Wilders in Wonderland
by Adam Turner • Jun 10, 2011 at 3:24 pm
At Big Peace, Ned May imaginatively compared the Austrian "hate speech" trial of Elisabeth Sabaditsch-Wolff for her comments regarding Islam to the infamous Trial of the Stolen Tarts, in Alice's Adventures in Wonderland. This fictional trial is a hyperbolic vision of a "kangaroo court," meaning "1) a mock court in which the principles of law and justice are disregarded or perverted" or 2) a court characterized by irresponsible, unauthorized, or irregular status or procedures…".
In the Trial of the Stolen Tarts, the King and Queen of Hearts put the Knave of Hearts on trial for stealing the Queen of Hearts' tarts. The result is a judicial farce. The incompetent and foolish King of Hearts acts as both biased judge and biased prosecutor, while the court uses trial procedures made up on the spot, and introduces evidence and witness testimony that are totally irrelevant to the question at hand. There is a jury here, but it is has no real power, nor any real inclination, to make a verdict. In fact, the real decider in this case seems likely to be the Queen of Hearts, who memorably demands, "Sentence first — verdict afterwards" and incessantly heckles the court and witnesses with her preferred punishment – "Off with her/his/their head(s)!"
Unfortunately, Elisabeth Sabaditsch-Wolff is not the only, or even the most prominent, "Knave" in the speech crime docket in Europe these days. Another true trailblazing Speech Knave is Geert Wilders, a Dutch MP who leads the third largest party in the Netherlands. Mr. Wilders admittedly is not the perfect hero– he is no fan of the religion of Islam, and frequently refers to it in impolitic language. Among other things, he has described Islam as "fascist" and compared the Koran to Hitler's Mein Kampf. However, this kind of nasty but non-threatening language should not lead to five hate speech charges, for inciting hatred and/or discriminating against Muslims, with possible punishments ranging from a prison sentence of up to a year or a 7,600 euro (i.e., $10,300) fine.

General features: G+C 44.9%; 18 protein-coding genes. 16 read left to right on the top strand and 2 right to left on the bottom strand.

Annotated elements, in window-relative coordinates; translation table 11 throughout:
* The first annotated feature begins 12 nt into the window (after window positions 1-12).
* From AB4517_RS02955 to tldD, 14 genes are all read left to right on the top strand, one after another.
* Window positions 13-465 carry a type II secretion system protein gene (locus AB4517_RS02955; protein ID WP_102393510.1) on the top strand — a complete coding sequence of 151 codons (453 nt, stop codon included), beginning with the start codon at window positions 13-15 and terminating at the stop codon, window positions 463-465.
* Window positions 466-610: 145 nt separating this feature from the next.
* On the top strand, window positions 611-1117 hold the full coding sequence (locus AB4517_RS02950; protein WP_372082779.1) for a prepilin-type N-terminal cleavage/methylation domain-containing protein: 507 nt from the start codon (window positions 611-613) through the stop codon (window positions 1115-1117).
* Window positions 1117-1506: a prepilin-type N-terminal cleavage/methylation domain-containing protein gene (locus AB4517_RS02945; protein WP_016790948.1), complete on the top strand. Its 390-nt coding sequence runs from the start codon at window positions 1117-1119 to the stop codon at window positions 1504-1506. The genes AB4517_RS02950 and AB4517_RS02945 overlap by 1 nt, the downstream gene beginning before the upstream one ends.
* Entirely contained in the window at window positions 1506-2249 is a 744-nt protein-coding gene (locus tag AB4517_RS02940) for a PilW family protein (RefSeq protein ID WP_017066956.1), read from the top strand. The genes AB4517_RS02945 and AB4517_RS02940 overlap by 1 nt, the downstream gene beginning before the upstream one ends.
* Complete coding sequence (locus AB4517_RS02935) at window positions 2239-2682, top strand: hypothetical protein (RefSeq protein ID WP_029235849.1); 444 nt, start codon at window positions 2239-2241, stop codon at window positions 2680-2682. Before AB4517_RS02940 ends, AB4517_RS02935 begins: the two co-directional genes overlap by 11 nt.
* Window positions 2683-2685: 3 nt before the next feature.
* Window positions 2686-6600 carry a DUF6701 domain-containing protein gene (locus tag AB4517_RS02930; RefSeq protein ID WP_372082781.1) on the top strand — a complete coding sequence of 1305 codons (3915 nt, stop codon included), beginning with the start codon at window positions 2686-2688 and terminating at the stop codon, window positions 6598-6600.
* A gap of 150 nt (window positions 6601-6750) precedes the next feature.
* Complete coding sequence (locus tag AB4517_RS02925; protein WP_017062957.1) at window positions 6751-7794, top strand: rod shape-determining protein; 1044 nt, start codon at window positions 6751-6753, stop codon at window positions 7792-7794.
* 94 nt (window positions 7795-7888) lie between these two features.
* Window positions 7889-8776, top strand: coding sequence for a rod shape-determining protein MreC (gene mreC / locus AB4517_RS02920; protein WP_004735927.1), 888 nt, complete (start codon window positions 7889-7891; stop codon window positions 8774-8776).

The Wilders kangaroo court opened in 2008, when Dutch prosecutors declined to prosecute Mr. Wilders, but a three judge appeals court panel in Amsterdam overruled the prosecutors' objections and began the prosecution. Among the judges on that panel was Thomas Schalken, the man who – as a member of the executive branch – originally formulated the laws that made it possible to overrule the prosecutors. No jurors participate in these trials. The three judge panel, including Schalken, was also going to decide the Wilders verdict and punishment—literally acting as prosecutor, judge, and jury.
On the opening day of the trial, October 4, 2010, the presiding judge, Judge Moors, made a snide remark about Wilders. Although Wilders filed judicial bias complaints, nothing came of them until October 22, 2010, when it became known that Judge Schalken had illegally met out-of-court with Hans Jansen, an expert witness, and attempted to influence Jansen to change his testimony to the detriment of Wilders. In this meeting, the judge also personally admonished Jansen: "(y)ou as an intellectual should not be mingling with such a chap (i.e., Wilders)." When this information came to light, the entire appeals court was embarrassed enough to approve Wilders' request for a new judicial panel— but not embarrassed enough to cancel the trial itself. There was no need to cancel, you see, because as the presiding judge said: "It isn't plausible that Schalken tried to influence Jansen," so "(w)e cannot conclude that the defendant's rights were violated."